Along with your pacing strategy, your half marathon fueling strategy should be decided before stepping up to that starting line. Don’t be afraid of fuel (calories) mid-race and don’t just wing it, either. Let’s talk half marathon fueling strategy.
This is the last week in May’s Don’t Know the Half of It: Half Marathon series.
Don’t Know the Half of It: Half Marathon Fueling Strategy
Your body may have energy stores to complete a 2 hour run, however it will sacrifice speed to hoard and ration the energy you have available. By fueling during a half marathon race, you’ll encourage your body to burn fuel freely, allowing you to run at peak performance. Fuel (carbs, calories) is recommended for anyone who runs 90+ minutes for their half marathon.
Leading up to the race
Carb-loading can be good for a long-distance race like the half marathon by making sure your glycogen stores are full come race day. This doesn’t have to mean a giant plate of spaghetti the night before or even extra calories. It can mean choosing carbs over protein- or fat-heavy meals over the course of 2-3 days before the race.
Full stores and lots of carbs can leave you feeling heavy and tight. Through experience of several races, you may decide 2 days or no conscious carb-loading is best for you for the half marathon distance. Experiment is key!
Choose a dinner that isn’t going to come back to bite you in the morning. Something simple and bland. There’s a reason why pasta is the go-to. You may also decide to eat your heaviest meal for lunch the day before, instead of for dinner. Dinner could then be a turkey or PBJ sandwich.
How early you’ll be awake before the race will determine the size of your breakfast. If you wake up 2-3 hours before the race, a large breakfast of 500 calories like a bagel with peanut butter and honey is fantastic. If you’re waking up closer to race start, a small breakfast of a banana or some toast will work better.
Before starting line
If it’s been an hour or two since breakfast, eat a gel with water 15 minutes before the starting line. This will start to prime your systems, perk you up, and get your body processing fuel BEFORE it needs it. You don’t have to finish the gel if you’re a little queasy with nerves — even a few sips will help.
During the race
You need 25-60 grams of carbs or 100-250 calories per hour. That’s a big range that you should narrow down during your practice runs. Practically, that typically means 1 gel for half marathoner running under 90 minutes. 1 or 2 gels for a 2-hour half marathoner and so on.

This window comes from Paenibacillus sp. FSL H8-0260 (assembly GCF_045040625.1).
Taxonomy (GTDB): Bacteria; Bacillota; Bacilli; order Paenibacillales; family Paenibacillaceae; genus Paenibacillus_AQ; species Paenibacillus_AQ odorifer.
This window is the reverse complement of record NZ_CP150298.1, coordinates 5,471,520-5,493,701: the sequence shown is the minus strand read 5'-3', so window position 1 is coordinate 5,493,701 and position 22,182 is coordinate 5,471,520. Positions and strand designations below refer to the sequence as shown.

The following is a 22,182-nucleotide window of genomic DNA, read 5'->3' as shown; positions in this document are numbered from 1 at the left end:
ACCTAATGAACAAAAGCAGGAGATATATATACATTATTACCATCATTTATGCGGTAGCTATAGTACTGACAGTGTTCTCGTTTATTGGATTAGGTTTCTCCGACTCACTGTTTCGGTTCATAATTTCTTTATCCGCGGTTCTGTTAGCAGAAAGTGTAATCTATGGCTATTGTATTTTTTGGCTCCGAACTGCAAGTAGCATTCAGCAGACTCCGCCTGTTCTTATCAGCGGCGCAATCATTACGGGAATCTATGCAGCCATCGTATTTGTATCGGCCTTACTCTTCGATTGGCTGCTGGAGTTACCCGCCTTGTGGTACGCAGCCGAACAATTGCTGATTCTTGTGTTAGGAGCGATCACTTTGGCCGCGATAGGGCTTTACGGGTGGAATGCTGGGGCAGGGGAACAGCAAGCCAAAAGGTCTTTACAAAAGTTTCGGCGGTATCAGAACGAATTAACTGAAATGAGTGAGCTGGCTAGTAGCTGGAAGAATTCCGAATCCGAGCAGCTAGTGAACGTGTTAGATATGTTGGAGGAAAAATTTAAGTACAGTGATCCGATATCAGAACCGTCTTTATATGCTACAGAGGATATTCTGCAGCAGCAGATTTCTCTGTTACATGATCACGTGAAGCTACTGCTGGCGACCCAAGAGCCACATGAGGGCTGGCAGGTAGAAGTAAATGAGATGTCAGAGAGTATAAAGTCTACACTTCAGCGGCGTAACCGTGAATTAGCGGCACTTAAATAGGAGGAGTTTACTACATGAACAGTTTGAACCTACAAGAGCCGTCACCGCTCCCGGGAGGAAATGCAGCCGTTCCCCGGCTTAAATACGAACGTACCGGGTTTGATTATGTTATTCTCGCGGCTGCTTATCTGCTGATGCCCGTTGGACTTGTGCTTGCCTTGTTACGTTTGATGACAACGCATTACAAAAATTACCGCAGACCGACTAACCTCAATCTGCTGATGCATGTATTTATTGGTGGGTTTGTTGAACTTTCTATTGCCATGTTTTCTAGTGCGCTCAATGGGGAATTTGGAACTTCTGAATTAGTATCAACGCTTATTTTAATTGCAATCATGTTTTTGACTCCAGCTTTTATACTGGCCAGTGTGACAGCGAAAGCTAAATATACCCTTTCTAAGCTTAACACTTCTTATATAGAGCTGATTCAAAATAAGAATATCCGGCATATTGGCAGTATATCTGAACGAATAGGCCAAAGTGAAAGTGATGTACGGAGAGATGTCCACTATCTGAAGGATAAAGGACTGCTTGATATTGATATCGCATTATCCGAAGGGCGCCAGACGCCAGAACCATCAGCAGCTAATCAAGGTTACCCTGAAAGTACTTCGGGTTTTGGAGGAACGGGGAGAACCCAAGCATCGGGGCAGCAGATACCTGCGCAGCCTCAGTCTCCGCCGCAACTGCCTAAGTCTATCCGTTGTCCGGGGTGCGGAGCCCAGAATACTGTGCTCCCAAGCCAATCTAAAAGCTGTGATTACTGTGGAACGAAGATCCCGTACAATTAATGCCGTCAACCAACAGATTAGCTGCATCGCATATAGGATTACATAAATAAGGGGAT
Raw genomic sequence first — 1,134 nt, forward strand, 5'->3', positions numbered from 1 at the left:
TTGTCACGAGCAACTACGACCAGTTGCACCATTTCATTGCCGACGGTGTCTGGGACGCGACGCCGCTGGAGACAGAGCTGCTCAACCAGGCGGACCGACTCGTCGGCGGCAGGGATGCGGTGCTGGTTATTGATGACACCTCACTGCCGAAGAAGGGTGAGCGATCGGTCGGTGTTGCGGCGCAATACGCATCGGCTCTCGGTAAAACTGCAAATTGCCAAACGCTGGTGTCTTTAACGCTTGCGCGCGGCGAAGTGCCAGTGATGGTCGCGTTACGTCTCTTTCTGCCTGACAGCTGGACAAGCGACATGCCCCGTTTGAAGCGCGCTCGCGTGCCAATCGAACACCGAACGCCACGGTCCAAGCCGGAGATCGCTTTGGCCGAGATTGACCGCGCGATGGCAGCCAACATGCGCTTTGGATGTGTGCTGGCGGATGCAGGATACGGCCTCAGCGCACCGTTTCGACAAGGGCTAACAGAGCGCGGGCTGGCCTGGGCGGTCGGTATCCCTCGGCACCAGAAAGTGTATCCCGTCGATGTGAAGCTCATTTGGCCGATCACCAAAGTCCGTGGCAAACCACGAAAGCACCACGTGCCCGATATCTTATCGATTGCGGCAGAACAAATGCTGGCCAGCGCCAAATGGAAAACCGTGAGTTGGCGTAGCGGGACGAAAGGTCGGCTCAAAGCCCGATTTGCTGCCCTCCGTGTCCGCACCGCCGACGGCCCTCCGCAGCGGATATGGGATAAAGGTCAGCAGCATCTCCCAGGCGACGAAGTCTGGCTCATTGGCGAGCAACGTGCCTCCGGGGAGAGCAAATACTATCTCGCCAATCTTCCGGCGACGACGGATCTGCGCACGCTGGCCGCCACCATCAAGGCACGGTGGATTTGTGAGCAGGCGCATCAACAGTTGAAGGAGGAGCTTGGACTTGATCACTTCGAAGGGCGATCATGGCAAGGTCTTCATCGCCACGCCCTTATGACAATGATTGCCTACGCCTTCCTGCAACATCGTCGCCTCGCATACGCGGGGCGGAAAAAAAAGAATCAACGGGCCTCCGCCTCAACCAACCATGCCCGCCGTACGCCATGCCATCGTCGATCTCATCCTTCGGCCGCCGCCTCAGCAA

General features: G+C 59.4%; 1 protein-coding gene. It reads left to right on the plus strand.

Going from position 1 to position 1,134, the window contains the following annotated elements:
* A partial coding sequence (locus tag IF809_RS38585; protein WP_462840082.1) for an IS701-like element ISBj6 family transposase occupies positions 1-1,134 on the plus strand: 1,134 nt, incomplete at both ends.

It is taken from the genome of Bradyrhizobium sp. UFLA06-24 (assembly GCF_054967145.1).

Remember to fuel at regular intervals and start before you need it. Consume fuel like gels and chews with water.
I finish just under 2 hours for a half marathon. I like to eat a gel before the race and one at the 45 minute mark. Then, throughout the race, I sip sports drink for added fueling. These two types of fuel give me several types of sugars for my body to process, so no one ‘route’ gets held up.
For someone with a 3 hour half marathon, I’d recommend fueling every 45 minutes-1 hour.
For those with strong stomachs, two or three practice runs might be all you need to test out the volume and digestibility of mid-run fuel. If you have a more finicky stomach, more practice and experimenting may be involved.
I won’t go too far in depth on fueling options in this post, since it’s mostly about timing. However, there are a variety of fuel choices.
- Gels like Gu, Honey Stinger, and Hammer
- Chews like Cliff ShotBlocks or Jelly Belly Sports Beans
- Candy like Skittles, Swedish Fish, or gummy bears
- Sports drinks like Powerade or Gatorade
- Endurance drinks like UCAN or Tailwind
- Pretzels, crackers
- Dried fruits like raisins or bananas
After the finish
The bananas, bagels, and granola bars are there for a reason. Get in a snack so your body can start the refueling and begin your recovery phase. Continue drinking water or another fluid of your choice.
After you enjoy the festivities, make sure to get a good meal with proteins, fats, and carbs.